Thanks to the wonderful legacy of SCARF Founders, Sharyn and Kel Mackenzie, SCARF has always been powered by a thriving community of dedicated volunteers. Now, a grant from the IMB Community Foundation has enabled us to establish our Vibrant Volunteers Program – a robust volunteer management framework designed to support new and existing volunteers in their vital work across SCARF. This week, the final group from the intake of 90 volunteers will complete their training and induction in the program.
SCARF’s Vibrant Volunteer Program
SCARF’s Vibrant Volunteer program is headed by Lindsay Burlton, SCARF’s Volunteer and Program Manager (previously Volunteer Coordinator), whose background in volunteer management and sensitivity to refugee support has seen her capably drive the planning and implementation of this new initiative.
Uniquely, the program harnesses the skills, knowledge and experience of former refugees who now volunteer with SCARF. This has allowed the program to be tailored to the specific needs of both our volunteers and community members from refugee background.
Eugenia Pyne, SCARF volunteer & community member, briefing new volunteers on working with people from refugee background
Key components of the program include a newly developed Volunteer Handbook & Service Directory; information, training and induction sessions for new volunteers; and a specialised volunteer database. “It’s about ensuring that volunteers have everything they need to succeed in their roles providing front-line support to people from refugee backgrounds,” Lindsay explained.
“I thought the induction process was brilliant, with great diversity in conversation and information provided” – New SCARF Volunteer
Lindsay was quick to point out that SCARF has always had a positive relationship with volunteers, referencing a feedback survey conducted in 2015 that indicated the vast majority of volunteers were very satisfied with the work they do with SCARF. The survey, however, also revealed that volunteers would welcome clear role descriptions, induction training and increased ongoing support. “That’s what we’ve been striving to provide with the new structure.”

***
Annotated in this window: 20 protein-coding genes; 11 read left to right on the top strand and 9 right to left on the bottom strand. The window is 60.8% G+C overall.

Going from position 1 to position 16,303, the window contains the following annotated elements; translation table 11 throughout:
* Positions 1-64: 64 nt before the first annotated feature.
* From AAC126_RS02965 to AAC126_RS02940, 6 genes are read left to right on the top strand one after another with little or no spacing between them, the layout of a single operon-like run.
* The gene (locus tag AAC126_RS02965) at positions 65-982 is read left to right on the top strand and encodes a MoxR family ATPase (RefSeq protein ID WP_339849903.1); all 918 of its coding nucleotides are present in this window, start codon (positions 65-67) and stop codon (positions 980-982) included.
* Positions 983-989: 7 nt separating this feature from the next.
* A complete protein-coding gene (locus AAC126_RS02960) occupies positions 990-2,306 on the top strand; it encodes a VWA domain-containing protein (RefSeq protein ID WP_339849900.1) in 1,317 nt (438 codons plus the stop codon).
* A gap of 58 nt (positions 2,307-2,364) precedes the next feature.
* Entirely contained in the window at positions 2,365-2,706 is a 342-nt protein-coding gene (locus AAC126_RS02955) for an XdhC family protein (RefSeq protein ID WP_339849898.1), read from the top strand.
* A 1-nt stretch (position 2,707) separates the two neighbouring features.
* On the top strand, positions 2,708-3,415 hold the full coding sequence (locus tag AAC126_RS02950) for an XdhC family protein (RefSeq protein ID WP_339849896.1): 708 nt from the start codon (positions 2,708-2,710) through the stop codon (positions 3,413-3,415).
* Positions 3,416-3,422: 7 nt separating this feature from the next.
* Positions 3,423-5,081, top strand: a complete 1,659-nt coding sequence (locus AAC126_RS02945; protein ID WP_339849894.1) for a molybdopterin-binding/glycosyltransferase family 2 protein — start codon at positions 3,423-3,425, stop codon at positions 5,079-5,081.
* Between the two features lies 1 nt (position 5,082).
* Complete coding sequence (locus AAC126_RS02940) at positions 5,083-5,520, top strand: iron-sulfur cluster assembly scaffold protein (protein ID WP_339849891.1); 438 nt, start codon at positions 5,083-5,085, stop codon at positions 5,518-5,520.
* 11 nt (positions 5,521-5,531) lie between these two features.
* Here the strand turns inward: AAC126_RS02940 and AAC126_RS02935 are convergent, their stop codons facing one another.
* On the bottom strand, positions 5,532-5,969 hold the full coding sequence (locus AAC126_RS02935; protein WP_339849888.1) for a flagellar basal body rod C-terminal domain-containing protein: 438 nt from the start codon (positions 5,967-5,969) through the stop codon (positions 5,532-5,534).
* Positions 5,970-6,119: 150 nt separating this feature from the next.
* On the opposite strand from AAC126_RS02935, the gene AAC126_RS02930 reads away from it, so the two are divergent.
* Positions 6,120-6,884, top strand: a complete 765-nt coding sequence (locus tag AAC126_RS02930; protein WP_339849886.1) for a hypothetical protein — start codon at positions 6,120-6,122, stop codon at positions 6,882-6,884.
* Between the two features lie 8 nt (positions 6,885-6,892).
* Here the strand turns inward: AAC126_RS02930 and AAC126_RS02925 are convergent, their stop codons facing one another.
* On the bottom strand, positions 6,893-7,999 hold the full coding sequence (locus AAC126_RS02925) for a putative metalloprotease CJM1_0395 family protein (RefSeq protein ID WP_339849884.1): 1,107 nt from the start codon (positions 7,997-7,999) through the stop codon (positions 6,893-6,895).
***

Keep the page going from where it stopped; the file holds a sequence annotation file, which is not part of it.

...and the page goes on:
Lindsay Burlton, SCARF’s Volunteer and Program Manager, addressing volunteers at an induction
The New Volunteer Intake
Our latest volunteer intake has seen us welcome a staggering 90 new volunteers to SCARF. This group will join a community of over 200 volunteers who, through SCARF, work on the frontline of refugee settlement support in the Illawarra.
The new intake is made up of people from a diverse range of backgrounds, with ages spanning 18-82. “We’ve been overwhelmed by the number of people and by the range of skills and experiences they bring,” Lindsay said. “Everyone from students, to current working professionals, to retirees who have so much to offer. One of the wonderful things about SCARF is that we run such a large range of programs and activities, so there’s an opportunity for everybody to make a real difference.”
A thriving culture
Lindsay’s work in volunteer management in Canada and Australia places her in a unique position to observe the culture of volunteering here in Australia. “I think the culture of volunteering is growing here in Australia and particularly in the current climate where people are feeling that there is a need to actively engage with their communities and the issues they believe in.”
In refugee support specifically, there seems to be a groundswell of people who feel compelled to take action in response to the global refugee crisis. “People are hearing a lot about refugees in the news, and are wanting to do something about it,” Lindsay explained. “SCARF provides an opportunity for people to let refugees who are arriving in our region know that they are welcome and supported.”
Volunteering at SCARF
Here at SCARF, volunteers are foundational to who we are and what we do – a value established by Sharyn and Kel. “SCARF has always been a volunteer-led and volunteer-powered organisation, and that is thanks to Sharyn and Kel Mackenzie, the founders of SCARF,” Lindsay noted, also praising the couple’s ability to “engage and activate people.”
Echoing the feelings of many in our organisation, Lindsay described the culture of SCARF being akin to that of a family. “I started off at SCARF as a volunteer as well, and it’s just an organisation that I love being a part of. It sounds a little bit cheesy but it does feel like SCARF is this big family that’s made up of our community members from refugee backgrounds as well as our volunteers.”
“It is an inclusive community. The friendships that are formed are just beautiful to see, inspiring, mutually beneficial, and life-long in many cases. It’s wonderful to be a part of.”
If you’re interested in volunteering with SCARF, you can register your interest by filling out a form on our Volunteering page. Our next intake will be in May.